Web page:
The NDN could help expand Central Asia's economy, Sedney said in his written statement for the hearing. “By expanding trade linkages, the NDN has the potential to one day reconnect Central Asia to India, Pakistan, and other formerly closed markets, in a direct land route from the heart of Asia to the heart of Europe,” he said.

Both Sedney and Blake addressed the recent instability in Tajikistan, but neither appeared to endorse the Tajikistan government's explanation that transnational Islamist terror groups were behind the violence [10]. “In 2010, Tajikistan experienced a number of security challenges that the government told us originated with extremist elements,” Sedney said. Blake identified those fighting the government only as “former civil war combatants.”

Blake praised the performance of Kazakhstan as the chair-in-office of the Organization for Security and Cooperation in Europe [11]. “We think that Kazakhstan has done a very credible job,” he said. Secretary of State Hillary Clinton will attend the OSCE summit in December in Astana, and the U.S. wants the OSCE to adopt an action plan at the summit to focus on improving border security, countering trafficking and promoting legal commerce in Central Asia, Blake said.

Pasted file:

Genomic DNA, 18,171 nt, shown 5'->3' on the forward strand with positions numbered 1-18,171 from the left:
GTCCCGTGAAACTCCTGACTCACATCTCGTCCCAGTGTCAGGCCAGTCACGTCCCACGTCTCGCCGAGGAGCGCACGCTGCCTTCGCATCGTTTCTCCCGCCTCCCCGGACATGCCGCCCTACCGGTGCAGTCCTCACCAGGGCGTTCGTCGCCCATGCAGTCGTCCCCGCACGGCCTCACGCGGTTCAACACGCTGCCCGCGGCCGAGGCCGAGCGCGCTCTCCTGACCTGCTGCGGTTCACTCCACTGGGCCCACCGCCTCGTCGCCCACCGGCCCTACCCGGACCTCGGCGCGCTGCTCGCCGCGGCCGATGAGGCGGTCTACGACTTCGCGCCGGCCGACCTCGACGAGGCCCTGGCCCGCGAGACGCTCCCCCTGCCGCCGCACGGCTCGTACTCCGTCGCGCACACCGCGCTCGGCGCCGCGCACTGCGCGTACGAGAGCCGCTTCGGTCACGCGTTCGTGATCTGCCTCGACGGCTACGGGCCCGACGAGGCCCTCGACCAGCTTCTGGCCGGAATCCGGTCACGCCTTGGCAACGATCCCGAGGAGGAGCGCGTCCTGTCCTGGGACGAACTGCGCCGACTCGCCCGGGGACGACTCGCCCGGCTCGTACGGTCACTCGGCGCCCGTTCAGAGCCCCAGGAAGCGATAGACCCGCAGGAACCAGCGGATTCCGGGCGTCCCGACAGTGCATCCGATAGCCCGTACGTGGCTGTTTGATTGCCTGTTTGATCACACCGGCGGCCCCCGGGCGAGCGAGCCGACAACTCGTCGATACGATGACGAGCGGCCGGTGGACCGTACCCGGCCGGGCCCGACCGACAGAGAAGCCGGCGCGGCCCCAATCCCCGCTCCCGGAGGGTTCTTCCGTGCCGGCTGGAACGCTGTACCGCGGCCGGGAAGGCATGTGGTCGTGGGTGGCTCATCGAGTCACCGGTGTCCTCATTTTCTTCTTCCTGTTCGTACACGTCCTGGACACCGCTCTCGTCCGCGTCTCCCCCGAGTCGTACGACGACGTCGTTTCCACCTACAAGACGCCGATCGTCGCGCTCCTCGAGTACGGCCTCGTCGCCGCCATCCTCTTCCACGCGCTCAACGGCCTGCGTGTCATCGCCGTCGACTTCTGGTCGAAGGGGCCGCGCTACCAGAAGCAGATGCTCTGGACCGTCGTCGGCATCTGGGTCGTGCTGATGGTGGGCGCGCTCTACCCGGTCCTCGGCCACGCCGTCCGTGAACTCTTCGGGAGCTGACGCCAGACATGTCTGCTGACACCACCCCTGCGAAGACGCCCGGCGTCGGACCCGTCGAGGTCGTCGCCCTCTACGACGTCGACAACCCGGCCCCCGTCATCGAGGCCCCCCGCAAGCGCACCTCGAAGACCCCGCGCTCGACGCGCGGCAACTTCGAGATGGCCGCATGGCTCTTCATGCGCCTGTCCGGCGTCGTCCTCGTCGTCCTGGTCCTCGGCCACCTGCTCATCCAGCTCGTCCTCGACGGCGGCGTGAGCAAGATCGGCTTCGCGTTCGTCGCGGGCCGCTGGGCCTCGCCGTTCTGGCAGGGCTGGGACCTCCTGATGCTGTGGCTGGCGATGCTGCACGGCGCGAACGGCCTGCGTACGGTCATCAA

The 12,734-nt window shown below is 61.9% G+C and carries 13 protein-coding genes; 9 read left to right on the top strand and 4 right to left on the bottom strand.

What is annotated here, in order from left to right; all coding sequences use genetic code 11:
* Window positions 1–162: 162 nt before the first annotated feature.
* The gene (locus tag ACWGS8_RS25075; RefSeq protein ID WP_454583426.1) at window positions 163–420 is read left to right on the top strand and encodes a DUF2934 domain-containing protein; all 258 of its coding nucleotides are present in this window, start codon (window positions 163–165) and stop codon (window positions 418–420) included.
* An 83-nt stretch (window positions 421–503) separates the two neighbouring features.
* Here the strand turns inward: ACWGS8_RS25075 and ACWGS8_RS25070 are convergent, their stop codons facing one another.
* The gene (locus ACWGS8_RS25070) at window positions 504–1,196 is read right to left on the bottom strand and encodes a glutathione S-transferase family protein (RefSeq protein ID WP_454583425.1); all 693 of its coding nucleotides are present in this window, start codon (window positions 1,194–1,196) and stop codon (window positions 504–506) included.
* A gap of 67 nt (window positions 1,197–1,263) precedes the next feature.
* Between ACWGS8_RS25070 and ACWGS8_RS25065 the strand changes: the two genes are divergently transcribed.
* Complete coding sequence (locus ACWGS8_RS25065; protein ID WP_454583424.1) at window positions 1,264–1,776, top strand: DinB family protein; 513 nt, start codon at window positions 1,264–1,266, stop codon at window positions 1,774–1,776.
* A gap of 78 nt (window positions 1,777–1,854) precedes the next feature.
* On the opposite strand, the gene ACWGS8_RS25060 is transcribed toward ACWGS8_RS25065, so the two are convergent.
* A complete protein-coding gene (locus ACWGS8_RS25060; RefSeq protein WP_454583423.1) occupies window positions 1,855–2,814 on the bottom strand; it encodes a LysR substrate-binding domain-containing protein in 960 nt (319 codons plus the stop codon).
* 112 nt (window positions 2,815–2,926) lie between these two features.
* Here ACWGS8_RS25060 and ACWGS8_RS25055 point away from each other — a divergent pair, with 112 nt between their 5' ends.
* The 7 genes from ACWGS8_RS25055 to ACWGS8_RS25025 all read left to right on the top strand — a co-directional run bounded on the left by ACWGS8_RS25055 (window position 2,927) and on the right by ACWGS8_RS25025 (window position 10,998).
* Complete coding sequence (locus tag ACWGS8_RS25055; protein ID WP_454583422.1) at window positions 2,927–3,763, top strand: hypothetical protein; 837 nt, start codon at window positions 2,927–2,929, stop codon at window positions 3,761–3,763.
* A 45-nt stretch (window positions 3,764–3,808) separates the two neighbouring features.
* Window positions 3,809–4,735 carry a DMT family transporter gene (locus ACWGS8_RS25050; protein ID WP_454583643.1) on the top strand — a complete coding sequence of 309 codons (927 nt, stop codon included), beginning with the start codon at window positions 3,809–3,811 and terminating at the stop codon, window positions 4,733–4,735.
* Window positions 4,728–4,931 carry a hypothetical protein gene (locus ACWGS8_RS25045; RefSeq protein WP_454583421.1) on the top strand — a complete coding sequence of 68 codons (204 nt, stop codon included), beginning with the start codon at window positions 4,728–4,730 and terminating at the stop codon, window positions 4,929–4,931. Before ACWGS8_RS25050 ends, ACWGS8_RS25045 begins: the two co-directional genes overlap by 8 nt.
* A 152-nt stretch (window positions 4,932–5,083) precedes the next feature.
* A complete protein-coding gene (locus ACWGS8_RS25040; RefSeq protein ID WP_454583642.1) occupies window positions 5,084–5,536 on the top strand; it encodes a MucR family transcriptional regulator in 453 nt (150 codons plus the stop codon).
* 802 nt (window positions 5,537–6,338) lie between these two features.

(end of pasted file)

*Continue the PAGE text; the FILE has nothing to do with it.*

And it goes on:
[Editor's note: Joshua Kucera is a Washington, DC,-based freelance writer who specializes in security issues in Central Asia, the Caucasus and the Middle East.
Joshua Kucera Afghanistan Tajikistan US Uzbekistan NDN War in Afghanistan